The Victorian government is in the process of recruiting a team of experienced lawyers who will act as ‘detention review officers’, assessing applications for anyone wishing to avoid hotel quarantine.
Under revised legislation, the Secretary of the Health Department must send an application immediately to the detention review officers, who then decide whether detention is necessary, or refer the application to the Chief Health Officer who makes the final decision.
The new laws
The Public Health and Wellbeing Amendment (State of Emergency Extension) Act 2021 (Vic) will insert a new 200A into the state’s Public Health and Wellbeing Act 2008 that provides as follows:
(1) As soon as practicable after a person is made subject to detention under section 200(1)(a), the person must be provided with the following information in a form that the person is capable of understanding:
(a) the purpose of the detention and its terms;
(b) any exemptions that may be available to the person in respect of the detention;
(c) an explanation of the person’s rights and entitlements in relation to making a complaint or seeking a review of the decision to make the person subject to detention including, but not limited to:
(i) the process for making a complaint or seeking an exemption; and
(ii) the process for making an application for review under section 200B.
(2) Nothing in this section limits the requirements under this Act or any other Act in respect of information to be given to a person who is subject to detention under section 200(1)(a) including, but not limited to, the information required to be given to the person under section 200.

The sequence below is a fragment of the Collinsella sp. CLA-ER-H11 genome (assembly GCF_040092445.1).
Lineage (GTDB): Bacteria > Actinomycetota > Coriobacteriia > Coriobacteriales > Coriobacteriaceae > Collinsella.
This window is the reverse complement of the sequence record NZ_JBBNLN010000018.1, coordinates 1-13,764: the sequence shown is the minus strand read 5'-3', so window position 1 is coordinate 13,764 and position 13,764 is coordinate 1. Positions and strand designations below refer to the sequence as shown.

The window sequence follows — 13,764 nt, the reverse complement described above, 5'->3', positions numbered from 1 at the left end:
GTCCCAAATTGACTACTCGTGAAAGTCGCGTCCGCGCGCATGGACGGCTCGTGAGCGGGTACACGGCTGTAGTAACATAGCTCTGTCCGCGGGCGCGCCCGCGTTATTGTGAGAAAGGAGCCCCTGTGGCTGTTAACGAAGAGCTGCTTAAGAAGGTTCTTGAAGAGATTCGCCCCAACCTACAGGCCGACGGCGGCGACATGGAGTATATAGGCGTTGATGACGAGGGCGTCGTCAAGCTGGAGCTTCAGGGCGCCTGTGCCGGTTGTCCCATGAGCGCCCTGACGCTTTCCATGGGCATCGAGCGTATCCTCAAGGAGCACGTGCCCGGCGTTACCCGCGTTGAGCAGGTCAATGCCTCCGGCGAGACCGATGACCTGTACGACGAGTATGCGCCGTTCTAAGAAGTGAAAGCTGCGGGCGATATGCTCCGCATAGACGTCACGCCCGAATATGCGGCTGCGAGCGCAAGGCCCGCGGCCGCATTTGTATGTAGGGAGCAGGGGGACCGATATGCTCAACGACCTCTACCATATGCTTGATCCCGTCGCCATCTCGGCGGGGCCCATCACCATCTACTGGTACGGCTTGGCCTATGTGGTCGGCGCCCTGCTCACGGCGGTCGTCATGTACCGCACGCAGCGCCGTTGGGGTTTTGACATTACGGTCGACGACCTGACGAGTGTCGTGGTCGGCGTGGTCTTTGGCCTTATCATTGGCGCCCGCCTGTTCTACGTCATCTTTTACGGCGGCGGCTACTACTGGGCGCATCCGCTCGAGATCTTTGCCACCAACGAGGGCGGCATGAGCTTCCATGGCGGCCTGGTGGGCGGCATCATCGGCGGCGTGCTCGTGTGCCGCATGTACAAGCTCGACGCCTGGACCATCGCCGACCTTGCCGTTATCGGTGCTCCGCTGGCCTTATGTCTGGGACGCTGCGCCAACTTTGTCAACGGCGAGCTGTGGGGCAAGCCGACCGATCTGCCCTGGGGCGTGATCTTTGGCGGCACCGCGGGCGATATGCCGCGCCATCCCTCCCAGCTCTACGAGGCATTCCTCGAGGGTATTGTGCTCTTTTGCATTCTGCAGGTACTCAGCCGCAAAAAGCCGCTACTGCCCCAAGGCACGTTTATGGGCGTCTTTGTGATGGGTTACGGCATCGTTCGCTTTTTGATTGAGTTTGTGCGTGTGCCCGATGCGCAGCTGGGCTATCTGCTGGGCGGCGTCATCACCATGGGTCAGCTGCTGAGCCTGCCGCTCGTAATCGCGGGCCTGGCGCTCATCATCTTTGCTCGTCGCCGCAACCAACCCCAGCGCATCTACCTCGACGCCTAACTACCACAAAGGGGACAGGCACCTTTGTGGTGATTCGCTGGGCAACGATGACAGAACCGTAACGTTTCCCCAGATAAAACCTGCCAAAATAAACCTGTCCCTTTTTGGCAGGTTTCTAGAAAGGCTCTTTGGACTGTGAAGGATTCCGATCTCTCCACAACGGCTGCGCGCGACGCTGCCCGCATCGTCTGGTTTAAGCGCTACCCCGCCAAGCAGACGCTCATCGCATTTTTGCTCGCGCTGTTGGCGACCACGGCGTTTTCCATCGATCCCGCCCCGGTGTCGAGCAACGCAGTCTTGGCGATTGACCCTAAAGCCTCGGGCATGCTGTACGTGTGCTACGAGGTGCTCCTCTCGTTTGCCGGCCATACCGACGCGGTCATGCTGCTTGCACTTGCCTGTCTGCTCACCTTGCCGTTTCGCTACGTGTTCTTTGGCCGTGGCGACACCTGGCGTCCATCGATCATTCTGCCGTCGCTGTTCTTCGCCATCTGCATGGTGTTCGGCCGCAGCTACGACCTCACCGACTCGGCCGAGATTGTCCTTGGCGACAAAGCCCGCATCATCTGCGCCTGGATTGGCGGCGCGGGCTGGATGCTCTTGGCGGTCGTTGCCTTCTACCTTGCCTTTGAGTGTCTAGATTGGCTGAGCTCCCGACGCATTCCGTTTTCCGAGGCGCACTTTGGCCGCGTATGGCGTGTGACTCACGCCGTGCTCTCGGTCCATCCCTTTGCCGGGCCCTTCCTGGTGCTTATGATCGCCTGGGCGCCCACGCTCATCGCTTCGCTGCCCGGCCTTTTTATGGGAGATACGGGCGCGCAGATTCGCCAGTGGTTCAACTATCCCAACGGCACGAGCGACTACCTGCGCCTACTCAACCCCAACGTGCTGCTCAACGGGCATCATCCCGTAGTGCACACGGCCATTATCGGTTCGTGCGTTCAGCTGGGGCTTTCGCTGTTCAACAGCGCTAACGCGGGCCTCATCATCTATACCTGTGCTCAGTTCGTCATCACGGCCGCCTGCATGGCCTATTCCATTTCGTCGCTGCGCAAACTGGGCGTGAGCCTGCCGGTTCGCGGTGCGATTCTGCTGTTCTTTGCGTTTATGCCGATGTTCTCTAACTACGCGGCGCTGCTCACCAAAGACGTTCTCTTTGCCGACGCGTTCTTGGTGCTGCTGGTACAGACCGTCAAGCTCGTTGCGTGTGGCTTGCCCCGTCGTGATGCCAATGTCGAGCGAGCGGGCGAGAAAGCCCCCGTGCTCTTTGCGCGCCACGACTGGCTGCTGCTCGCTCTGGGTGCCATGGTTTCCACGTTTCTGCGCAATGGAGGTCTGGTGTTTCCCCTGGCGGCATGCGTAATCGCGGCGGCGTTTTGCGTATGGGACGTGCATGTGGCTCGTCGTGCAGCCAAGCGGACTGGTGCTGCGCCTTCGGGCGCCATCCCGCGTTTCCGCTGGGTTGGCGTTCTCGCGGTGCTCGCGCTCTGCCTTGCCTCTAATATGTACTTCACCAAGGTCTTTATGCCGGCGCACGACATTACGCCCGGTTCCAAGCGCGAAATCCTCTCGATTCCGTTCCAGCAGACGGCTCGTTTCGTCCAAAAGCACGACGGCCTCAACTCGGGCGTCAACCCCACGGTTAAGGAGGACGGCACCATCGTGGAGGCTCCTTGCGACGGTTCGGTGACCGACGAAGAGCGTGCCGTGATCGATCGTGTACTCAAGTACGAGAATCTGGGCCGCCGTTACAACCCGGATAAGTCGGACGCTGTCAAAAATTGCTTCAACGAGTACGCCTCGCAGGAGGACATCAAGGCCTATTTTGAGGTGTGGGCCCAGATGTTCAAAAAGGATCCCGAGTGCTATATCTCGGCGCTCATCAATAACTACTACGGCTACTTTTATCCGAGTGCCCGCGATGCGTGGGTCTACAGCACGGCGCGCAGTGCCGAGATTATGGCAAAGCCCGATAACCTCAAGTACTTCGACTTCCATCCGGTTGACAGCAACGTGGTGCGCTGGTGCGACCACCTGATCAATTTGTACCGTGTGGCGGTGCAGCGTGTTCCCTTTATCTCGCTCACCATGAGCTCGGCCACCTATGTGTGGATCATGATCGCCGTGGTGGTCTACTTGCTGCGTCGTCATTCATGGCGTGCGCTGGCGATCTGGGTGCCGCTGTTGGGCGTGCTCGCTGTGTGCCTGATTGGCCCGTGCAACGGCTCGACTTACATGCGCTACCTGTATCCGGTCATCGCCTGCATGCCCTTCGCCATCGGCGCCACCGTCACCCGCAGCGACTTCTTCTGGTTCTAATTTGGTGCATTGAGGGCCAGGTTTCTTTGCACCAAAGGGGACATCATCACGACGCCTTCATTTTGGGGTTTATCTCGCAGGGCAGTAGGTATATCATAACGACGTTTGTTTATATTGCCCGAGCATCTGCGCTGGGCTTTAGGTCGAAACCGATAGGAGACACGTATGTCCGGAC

A new section 200B will be headed ‘Applications may be made for review of certain decisions in relation to a person subject to detention’ and read as follows:
(1) A person who is subject to detention under section 200(1)(a) may make an application to the Secretary for a review by a Detention Review Officer of:
(a) the decision under section 200(1)(a) to make the person subject to detention including, but not limited to, in respect of the following:
(i) the reasons for the detention;
(ii) the period of the detention;
(iii) the place of the detention;
(iv) the conditions of the detention; or
(b) a decision under section 200(1)(d) that relates to the person’s detention.
(2) An application under subsection (1) cannot be made in respect of a decision under section 200(6) that the continued detention of a person is reasonably necessary to eliminate or reduce a serious risk to public health.
(3) A person who is subject to detention under section 200(1)(a) and has made an application under subsection (1) may make further applications under subsection (1) in respect of that detention if:
(a) the most recent application made by the person has been determined; and
(b) since the most recent application was determined, new and materially different circumstances have arisen that affect the person in respect of the detention.
(4) An application under subsection (1):
(a) must be in writing; and
(b) must specify the grounds on which the application is made; and
(c) if the application is a further application of the kind permitted by subsection (3), must include a description of the new and materially different circumstances that have arisen and affect the person in respect of the detention; and